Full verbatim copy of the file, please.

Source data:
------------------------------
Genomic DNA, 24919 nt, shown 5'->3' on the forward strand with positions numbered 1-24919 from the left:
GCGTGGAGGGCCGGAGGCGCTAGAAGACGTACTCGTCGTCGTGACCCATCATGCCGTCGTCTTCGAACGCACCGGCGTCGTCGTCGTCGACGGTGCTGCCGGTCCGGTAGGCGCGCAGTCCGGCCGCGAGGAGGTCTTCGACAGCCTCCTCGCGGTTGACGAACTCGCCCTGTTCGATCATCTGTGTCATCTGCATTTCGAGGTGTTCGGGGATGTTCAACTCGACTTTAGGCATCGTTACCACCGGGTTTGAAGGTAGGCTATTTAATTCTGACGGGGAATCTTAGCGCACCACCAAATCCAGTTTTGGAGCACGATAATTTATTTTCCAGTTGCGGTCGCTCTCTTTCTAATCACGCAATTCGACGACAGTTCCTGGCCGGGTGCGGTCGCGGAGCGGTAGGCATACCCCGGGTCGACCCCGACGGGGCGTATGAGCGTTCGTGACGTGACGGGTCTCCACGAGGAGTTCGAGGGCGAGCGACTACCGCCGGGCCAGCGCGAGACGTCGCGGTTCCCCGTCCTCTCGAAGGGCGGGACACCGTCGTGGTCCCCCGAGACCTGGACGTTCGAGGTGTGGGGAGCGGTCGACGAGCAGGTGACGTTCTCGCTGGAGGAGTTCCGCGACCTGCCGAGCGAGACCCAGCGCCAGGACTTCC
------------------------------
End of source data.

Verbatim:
Genomic DNA, 24919 nt, shown 5'->3' on the forward strand with positions numbered 1-24919 from the left:
GCGTGGAGGGCCGGAGGCGCTAGAAGACGTACTCGTCGTCGTGACCCATCATGCCGTCGTCTTCGAACGCACCGGCGTCGTCGTCGTCGACGGTGCTGCCGGTCCGGTAGGCGCGCAGTCCGGCCGCGAGGAGGTCTTCGACAGCCTCCTCGCGGTTGACGAACTCGCCCTGTTCGATCATCTGTGTCATCTGCATTTCGAGGTGTTCGGGGATGTTCAACTCGACTTTAGGCATCGTTACCACCGGGTTTGAAGGTAGGCTATTTAATTCTGACGGGGAATCTTAGCGCACCACCAAATCCAGTTTTGGAGCACGATAATTTATTTTCCAGTTGCGGTCGCTCTCTTTCTAATCACGCAATTCGACGACAGTTCCTGGCCGGGTGCGGTCGCGGAGCGGTAGGCATACCCCGGGTCGACCCCGACGGGGCGTATGAGCGTTCGTGACGTGACGGGTCTCCACGAGGAGTTCGAGGGCGAGCGACTACCGCCGGGCCAGCGCGAGACGTCGCGGTTCCCCGTCCTCTCGAAGGGCGGGACACCGTCGTGGTCCCCCGAGACCTGGACGTTCGAGGTGTGGGGAGCGGTCGACGAGCAGGTGACGTTCTCGCTGGAGGAGTTCCGCGACCTGCCGAGCGAGACCCAGCGCCAGGACTTCC